Each of our cells has well over 100 genes that help make it more or less sensitive to radiation damage. What Rosenstein and his colleagues were curious about was whether or not it is possible to identify specific SNPs that could help predict which patients might react more strongly to radiation therapy – while every effort is made to spare excessive radiation dose to healthy tissues, sometimes damage happens anyhow. This sort of collateral damage is certainly better than dying of cancer, but it would still be nice to try to minimize it. At this point I should also stress that this is still very much work in progress – I just learned of it last week and I’m looking forward to following the work as it continues.
But let’s consider this a little further – let’s assume that this research pans out and that it’s one day possible to assemble a genetic profile that helps us to better understand each individual’s sensitivity to radiation damage. How could something like this be used?
One obvious application might be in the workplace – what if a nuclear power plant (or an airline or a hospital for that matter) could test prospective employees to see who might be more susceptible to the elevated radiation levels they’d be exposed to on the job. Would it be ethical to give someone a job involving elevated levels of radiation exposure if their SNP inventory showed they were less able to repair DNA damage? After all, how can you justify letting your employees be exposed to a potential hazard that you’ve found out is more dangerous to them than to the average person?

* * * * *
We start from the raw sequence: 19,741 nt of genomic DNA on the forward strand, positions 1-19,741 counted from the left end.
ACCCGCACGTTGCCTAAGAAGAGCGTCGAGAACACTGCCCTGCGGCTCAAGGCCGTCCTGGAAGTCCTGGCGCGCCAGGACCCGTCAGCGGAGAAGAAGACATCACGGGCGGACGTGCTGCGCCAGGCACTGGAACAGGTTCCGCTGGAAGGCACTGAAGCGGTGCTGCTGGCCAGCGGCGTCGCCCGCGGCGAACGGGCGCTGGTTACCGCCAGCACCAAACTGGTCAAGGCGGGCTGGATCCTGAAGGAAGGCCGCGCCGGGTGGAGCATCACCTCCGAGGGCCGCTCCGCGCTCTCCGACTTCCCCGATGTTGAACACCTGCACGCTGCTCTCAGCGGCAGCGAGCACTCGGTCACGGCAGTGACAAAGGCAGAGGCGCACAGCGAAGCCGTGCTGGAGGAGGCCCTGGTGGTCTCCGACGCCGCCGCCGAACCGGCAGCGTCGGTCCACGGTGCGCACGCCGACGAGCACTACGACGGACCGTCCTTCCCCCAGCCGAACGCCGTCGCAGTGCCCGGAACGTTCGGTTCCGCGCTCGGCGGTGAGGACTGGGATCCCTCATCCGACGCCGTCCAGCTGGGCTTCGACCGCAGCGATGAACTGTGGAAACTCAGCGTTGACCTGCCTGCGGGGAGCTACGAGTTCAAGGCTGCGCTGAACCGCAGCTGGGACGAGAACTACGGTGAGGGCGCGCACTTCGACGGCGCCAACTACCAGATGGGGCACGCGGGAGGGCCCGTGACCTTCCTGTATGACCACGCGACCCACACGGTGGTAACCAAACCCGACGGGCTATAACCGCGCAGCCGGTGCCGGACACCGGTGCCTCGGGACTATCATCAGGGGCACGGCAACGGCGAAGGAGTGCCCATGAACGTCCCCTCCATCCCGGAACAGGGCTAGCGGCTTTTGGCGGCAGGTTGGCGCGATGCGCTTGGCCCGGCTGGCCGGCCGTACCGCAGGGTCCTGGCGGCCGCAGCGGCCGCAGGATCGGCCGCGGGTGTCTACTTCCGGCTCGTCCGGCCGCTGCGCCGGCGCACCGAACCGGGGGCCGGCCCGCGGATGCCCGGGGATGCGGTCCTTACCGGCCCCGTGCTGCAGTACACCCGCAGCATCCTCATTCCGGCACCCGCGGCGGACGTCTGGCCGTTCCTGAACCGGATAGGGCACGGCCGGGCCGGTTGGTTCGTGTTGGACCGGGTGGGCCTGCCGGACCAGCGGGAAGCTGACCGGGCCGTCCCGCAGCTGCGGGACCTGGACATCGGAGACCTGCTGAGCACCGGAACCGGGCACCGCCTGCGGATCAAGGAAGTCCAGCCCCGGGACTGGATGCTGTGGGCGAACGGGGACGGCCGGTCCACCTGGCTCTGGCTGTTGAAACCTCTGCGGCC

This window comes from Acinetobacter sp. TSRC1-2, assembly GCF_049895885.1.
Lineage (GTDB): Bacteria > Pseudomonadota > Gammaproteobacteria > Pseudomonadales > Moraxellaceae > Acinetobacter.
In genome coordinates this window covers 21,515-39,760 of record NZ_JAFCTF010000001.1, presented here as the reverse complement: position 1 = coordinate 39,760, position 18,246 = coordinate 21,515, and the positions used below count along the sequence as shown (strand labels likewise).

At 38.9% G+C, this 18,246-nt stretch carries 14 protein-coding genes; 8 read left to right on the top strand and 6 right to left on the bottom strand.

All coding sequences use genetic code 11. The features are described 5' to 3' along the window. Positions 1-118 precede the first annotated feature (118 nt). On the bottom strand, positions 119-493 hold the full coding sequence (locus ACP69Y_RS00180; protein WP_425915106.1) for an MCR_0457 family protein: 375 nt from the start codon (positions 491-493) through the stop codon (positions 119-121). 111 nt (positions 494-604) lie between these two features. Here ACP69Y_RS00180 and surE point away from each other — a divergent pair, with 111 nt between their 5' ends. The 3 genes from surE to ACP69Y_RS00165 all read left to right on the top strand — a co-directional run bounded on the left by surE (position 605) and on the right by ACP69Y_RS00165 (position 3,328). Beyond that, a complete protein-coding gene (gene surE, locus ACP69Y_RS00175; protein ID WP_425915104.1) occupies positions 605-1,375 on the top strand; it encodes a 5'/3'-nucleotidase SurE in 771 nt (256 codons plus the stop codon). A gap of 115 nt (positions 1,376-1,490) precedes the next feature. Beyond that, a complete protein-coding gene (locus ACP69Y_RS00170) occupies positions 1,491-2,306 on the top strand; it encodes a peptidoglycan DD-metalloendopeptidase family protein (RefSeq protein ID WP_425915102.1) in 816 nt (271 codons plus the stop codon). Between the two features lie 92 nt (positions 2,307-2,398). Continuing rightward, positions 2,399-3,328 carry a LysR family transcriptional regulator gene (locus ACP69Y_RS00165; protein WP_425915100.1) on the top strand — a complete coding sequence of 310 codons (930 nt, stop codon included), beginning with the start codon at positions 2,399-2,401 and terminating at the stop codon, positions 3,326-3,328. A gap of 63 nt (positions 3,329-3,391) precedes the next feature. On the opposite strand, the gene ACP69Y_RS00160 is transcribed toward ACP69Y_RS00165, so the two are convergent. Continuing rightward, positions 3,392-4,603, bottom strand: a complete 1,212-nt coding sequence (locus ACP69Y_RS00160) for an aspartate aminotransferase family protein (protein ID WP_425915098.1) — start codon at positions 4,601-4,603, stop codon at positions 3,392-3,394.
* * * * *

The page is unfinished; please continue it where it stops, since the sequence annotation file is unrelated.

But on the other hand, is this the company’s responsibility or the responsibility of the workers? Let’s face it, workers voluntarily accept risks all the time – think of police and firefighters – shouldn’t it be up to the worker to decide whether or not to accept a risk? This is certainly the approach that has been taken with pregnant women – a company cannot dictate whether or not a pregnant woman can be exposed to potential reproductive hazards; only the woman can make this choice. Similarly, it may be inappropriate for a company to limit a worker’s opportunities based on a genetic test showing a higher sensitivity to radiation – it could be that this decision should only be made by the worker.